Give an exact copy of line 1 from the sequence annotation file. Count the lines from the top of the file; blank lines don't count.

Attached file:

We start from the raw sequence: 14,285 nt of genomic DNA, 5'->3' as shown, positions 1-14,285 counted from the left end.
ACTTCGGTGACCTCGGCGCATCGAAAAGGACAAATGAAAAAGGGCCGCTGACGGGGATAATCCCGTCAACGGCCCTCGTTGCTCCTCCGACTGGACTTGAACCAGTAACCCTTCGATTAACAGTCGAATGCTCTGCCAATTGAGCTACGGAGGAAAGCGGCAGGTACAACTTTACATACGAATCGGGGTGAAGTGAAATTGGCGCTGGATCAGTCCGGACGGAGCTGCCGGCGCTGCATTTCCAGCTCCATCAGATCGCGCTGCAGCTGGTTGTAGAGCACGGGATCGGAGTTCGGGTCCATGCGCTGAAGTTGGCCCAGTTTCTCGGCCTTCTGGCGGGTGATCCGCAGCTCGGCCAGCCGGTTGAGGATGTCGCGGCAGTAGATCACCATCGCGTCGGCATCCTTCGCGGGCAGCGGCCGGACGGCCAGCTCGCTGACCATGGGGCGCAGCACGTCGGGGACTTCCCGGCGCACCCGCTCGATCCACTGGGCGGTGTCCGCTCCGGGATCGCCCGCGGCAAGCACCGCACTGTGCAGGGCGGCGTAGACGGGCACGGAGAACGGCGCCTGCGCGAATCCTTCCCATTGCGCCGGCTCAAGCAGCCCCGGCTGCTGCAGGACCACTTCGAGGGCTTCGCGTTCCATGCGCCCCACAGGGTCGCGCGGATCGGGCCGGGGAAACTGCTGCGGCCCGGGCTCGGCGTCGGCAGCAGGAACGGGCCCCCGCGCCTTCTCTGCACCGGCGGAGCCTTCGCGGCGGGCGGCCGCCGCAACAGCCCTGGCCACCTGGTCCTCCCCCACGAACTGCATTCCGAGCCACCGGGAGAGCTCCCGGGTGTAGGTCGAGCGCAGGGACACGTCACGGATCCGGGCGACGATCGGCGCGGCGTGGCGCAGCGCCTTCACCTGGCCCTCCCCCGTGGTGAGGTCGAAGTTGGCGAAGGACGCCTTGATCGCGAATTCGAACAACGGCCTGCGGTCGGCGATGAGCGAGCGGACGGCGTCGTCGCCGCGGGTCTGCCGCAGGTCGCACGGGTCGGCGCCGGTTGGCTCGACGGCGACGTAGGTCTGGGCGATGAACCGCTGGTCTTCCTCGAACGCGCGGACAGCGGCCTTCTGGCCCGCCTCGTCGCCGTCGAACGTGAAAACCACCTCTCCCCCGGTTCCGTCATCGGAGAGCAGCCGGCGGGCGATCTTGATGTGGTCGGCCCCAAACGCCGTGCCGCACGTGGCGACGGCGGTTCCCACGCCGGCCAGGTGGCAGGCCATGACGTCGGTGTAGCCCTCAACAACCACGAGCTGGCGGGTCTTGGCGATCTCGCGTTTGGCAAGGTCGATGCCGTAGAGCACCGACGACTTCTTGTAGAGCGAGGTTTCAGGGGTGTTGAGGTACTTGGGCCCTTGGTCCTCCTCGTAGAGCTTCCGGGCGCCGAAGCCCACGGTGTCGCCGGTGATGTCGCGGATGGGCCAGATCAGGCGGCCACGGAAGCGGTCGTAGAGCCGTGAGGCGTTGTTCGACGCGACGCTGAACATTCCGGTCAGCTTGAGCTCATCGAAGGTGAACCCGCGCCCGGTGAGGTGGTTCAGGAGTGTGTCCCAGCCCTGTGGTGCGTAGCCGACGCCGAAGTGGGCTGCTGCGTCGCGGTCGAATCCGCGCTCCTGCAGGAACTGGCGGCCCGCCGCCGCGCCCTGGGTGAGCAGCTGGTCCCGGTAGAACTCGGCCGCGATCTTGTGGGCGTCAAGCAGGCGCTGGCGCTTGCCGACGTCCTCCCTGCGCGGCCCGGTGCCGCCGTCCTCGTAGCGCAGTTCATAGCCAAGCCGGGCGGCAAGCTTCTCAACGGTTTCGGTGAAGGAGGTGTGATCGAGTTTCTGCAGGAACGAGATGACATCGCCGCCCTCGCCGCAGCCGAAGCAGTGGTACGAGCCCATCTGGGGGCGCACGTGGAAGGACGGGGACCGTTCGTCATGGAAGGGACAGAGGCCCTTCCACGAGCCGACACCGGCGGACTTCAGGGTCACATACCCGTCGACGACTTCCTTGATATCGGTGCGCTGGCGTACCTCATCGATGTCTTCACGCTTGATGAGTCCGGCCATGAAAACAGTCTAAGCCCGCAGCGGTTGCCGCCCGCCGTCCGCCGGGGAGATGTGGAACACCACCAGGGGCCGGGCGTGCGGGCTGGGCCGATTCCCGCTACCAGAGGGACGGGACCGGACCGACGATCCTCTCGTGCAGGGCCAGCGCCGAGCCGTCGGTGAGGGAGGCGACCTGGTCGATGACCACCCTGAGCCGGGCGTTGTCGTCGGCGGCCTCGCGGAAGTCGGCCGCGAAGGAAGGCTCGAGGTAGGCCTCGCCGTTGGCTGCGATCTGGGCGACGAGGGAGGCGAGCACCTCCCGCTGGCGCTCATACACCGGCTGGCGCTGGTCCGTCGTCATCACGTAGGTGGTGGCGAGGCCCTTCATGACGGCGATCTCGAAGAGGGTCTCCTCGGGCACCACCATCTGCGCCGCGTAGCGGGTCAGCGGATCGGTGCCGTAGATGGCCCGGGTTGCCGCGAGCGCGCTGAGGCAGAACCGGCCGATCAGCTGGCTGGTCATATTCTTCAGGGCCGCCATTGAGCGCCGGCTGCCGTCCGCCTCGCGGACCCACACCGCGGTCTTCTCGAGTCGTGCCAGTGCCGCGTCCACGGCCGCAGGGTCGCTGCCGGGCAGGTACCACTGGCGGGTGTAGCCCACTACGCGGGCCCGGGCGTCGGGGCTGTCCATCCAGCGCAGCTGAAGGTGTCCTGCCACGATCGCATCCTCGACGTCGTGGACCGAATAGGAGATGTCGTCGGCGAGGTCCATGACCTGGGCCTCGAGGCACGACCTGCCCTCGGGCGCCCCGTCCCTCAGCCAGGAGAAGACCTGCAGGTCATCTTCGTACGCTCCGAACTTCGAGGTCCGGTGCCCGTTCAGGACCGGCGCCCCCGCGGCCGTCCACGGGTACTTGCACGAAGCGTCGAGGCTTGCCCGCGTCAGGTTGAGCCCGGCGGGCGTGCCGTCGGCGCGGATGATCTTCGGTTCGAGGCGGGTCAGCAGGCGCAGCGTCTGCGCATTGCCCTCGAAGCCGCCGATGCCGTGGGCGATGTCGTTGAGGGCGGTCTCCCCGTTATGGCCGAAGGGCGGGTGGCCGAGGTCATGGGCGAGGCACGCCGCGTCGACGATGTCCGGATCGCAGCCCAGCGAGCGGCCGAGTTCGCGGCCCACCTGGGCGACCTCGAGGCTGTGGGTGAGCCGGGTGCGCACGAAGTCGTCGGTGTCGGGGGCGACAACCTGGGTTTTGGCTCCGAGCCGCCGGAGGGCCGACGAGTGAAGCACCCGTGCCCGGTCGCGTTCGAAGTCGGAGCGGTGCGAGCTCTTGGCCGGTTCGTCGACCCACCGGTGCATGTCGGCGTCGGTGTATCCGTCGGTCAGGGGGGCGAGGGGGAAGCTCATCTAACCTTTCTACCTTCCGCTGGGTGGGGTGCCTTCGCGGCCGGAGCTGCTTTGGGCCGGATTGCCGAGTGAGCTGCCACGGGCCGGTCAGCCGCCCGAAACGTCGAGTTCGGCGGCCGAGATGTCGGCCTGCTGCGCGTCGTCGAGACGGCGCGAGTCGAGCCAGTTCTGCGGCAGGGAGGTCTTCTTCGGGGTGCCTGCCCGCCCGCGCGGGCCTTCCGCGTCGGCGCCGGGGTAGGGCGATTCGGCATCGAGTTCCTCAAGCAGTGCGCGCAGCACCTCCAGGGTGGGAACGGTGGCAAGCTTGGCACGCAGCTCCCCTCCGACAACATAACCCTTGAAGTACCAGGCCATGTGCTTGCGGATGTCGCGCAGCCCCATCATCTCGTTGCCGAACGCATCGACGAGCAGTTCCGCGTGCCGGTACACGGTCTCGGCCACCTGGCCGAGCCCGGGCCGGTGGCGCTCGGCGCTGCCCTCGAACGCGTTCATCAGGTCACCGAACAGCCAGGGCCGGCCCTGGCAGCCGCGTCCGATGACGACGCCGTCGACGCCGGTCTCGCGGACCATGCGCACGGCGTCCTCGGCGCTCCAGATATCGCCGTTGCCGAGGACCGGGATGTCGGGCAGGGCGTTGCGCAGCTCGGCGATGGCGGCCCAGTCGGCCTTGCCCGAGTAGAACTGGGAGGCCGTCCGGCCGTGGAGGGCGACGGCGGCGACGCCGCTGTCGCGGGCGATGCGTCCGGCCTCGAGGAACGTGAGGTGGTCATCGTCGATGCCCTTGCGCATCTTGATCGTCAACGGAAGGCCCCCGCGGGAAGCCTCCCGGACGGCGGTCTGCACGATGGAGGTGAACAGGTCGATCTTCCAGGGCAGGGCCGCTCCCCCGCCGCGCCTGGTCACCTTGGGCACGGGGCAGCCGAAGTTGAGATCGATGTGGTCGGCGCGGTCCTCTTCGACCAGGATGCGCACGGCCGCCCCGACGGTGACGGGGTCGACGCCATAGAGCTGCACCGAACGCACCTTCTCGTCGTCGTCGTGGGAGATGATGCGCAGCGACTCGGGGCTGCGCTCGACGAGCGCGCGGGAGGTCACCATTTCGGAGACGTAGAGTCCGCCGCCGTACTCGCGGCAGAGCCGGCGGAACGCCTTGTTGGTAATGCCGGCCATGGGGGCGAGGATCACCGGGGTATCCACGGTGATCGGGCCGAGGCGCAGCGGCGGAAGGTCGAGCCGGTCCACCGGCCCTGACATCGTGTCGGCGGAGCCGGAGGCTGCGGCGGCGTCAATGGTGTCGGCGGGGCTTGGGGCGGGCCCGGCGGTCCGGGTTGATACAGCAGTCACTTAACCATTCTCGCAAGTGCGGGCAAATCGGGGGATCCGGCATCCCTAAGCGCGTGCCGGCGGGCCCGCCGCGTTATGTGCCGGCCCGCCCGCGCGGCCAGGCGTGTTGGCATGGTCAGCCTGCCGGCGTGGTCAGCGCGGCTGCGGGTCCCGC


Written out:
We start from the raw sequence: 14,285 nt of genomic DNA, 5'->3' as shown, positions 1-14,285 counted from the left end.